Apocryphally, the emperor of the Eternal City took out his violin while the city was consumed in a conflagration. In lay terms, Nero fiddled while Rome burned. Some would like to draw the analogy to climate change policy in the United States, held up based on principles, or partisanship, or grandstanding or blind denial. Whatever the reason, the climate for making climate change policy has grown decidedly colder since the heady days of 2008 when even the Republican party was on board.
Nevertheless, some are not waiting until prediction becomes reality. For example, lawmakers in Connecticut, which opened the 2012 legislative session on February 8, have the opportunity to address one of the issues caused by a changing climate: rising sea levels. Two bills introduced in the General Assembly focus on the changing shore. The first, Raised Bill No. 5127, is at first glance an inconsequential revision to the definition of the high tide line. Currently, Connecticut defines mean high tide as "a line or mark left upon tide flats, beaches, or along shore objects that indicates the intersection of the land with the water's surface at the maximum height reached by a rising tide." Conn. Gen. Stat. Section 22a-359(c). It can be determined by, among other things, a line of oil, a line of scum, "a more or less continuous deposit of fine shell", vegetation lines or tidal gauge. Id. Some (including the authors of 5127) might conclude that for regulatory and enforcement purposes that is a little vague. So the proposed bill seeks something a little more rigorous.
But if you thought it would be something simple like the Greenwhich Meridian or an atomic clock, you would be mistaken. Under the proposed bill, Connecticut would look to the location of the topographical elevation of the highest predicted tide for the period beginning in 1983 and ending in 2001, referenced to the most recent National Tidal Datum Epoch as published by the National Oceanographic and Atmospheric Administration (NOAA) and described in terms of feet of elevation above the North American Vertical Datum of 1988. Raised Bill No. 5127(c). This elevation is specified for each municipality along the Connecticut littoral. Id.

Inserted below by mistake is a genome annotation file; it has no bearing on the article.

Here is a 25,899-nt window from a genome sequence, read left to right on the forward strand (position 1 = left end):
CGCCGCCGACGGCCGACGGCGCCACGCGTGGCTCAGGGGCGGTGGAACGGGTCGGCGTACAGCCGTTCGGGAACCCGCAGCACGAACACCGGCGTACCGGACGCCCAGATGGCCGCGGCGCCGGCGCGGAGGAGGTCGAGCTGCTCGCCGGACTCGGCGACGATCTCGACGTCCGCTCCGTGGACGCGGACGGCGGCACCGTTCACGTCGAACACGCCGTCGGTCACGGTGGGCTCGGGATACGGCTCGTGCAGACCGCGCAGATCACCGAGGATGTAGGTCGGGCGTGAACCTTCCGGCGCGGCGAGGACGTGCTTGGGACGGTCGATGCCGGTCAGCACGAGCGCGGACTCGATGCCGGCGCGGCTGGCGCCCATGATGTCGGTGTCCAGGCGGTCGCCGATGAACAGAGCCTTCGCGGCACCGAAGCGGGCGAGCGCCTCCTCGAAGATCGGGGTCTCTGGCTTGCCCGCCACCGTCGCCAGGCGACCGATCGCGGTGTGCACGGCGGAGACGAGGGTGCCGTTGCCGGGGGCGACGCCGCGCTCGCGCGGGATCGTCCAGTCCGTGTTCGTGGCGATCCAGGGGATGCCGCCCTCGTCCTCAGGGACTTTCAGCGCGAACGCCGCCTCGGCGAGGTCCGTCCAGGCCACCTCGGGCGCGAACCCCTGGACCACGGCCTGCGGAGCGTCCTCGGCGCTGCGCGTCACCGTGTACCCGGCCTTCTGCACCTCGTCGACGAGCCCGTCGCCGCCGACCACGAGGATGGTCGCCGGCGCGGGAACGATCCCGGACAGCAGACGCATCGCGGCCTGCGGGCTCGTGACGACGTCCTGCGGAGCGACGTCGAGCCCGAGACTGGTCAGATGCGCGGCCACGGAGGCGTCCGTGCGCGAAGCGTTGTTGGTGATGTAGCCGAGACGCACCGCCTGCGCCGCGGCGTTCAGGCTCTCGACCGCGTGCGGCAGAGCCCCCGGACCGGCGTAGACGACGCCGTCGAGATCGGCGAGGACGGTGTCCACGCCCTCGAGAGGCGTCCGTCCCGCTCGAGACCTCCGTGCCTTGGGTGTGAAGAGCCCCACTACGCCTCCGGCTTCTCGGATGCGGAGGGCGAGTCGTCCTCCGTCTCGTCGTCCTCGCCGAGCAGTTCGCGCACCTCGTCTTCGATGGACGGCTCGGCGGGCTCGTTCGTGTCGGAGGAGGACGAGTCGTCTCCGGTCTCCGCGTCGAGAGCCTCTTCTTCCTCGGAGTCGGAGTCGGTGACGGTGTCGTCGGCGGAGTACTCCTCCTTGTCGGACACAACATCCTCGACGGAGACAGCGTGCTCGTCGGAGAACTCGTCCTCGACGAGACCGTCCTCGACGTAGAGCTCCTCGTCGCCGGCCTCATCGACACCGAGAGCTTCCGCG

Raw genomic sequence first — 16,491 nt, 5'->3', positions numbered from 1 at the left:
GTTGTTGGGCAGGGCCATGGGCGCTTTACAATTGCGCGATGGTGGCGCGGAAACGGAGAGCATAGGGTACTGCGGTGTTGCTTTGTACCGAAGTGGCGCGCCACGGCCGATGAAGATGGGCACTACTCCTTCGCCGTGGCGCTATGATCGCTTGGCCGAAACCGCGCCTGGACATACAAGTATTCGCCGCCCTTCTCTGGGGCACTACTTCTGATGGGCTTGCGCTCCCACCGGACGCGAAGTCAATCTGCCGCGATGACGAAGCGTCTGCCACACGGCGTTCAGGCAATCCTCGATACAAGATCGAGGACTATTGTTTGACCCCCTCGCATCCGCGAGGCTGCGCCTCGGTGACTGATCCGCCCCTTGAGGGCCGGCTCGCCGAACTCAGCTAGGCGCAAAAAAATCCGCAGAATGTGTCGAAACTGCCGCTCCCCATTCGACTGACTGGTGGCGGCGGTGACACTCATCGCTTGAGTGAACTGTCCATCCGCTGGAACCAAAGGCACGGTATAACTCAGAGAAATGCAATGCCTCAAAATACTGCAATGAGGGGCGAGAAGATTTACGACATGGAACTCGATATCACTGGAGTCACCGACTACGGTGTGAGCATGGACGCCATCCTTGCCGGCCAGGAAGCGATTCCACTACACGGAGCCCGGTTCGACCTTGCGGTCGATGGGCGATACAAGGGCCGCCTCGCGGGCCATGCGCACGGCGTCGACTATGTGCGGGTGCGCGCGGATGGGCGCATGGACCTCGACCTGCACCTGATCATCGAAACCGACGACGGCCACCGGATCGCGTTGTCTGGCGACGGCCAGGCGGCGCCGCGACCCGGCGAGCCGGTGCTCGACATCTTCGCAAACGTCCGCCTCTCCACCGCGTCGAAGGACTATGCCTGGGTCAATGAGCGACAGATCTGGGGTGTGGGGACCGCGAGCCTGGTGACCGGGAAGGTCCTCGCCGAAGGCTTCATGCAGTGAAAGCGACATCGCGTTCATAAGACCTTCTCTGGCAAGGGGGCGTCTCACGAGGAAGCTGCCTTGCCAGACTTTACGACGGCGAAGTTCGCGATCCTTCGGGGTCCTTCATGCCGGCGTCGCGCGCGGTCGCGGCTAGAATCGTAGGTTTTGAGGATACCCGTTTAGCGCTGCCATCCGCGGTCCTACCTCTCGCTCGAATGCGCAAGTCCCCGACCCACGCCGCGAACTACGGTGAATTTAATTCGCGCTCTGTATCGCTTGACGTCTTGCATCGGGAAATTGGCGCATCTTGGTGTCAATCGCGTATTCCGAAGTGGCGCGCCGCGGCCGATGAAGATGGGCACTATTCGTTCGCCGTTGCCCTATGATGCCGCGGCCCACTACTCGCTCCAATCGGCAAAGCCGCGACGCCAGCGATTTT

While this change advances the science of seashore delineation and has been adopted by others, e.g., Fla. Stat. 177.27, other states are still content to rely on a subjective view of the beach. E.g., Rev. Code Wash. 90.58.030(2)(c). So what is driving the change in Connecticut?
If one turns to the next Raised Bill before the General Assembly one will have the answer. Raised Bill No. 5128 proposes revisions to the Coastal Zone Management Act. Section 2 adds a new definition, "Rise in sea level," that is keyed to the North American Vertical Data. The definition goes on to report that the rise in Connecticut coastal sea level is projected to occur "at an average rate of not less than 2.4 inches per decade, ..." Id.
"Rise in sea level" is important because 5128 makes clear why precise delineation is going to matter. New subsection (b)(1)(K) to Conn. Gen. Stat. 22a-92 seeks "to encourage a fair and orderly legal process to foster strategic retreat of property ownership, over a period of several decades, for coastal lands that have a likelihood of being lost due to erosion and coastal lands that contain structures that are subject to repetitive damage." Napoleon from Moscow. Lee from Gettysburg. The 21st Century's strategic retreat may last far longer and cost far more than anything in the history books. The Delaware Department of Natural Resources and Environmental Control described "strategic retreat" as the "remov[al] of oceanfront buildings as the shoreline erodes to maintain a beach width or certain distance between buildings and the water. An effective strategic retreat plan would involve systematic removal of structures as the beach migrates inland and the buildings become threatened by waves and surf." Jim Titus at EPA described it as "minimizing hazards and environmental impacts by removing development from the most vulnerable areas." However one describes it, DNREC's further comment is worth noting: "there are no easy solutions or clear implementation strategies to accompany the issue of strategic retreat while accomplishing the management goal of preserving and maintaining recreational and protective beaches. Strategic retreat requires hard decisionmaking, funding, and firm commitment by the Administration and the Legislature if it is to succeed." Accordingly, the Connecticut Legislature should take note: this is not going to be a walk in the park. Nevertheless, assuming the political hurdles can be overcome, strategic retreat will undoubtedly become part of the climate change response. Kudos to Connecticut for not fiddling around.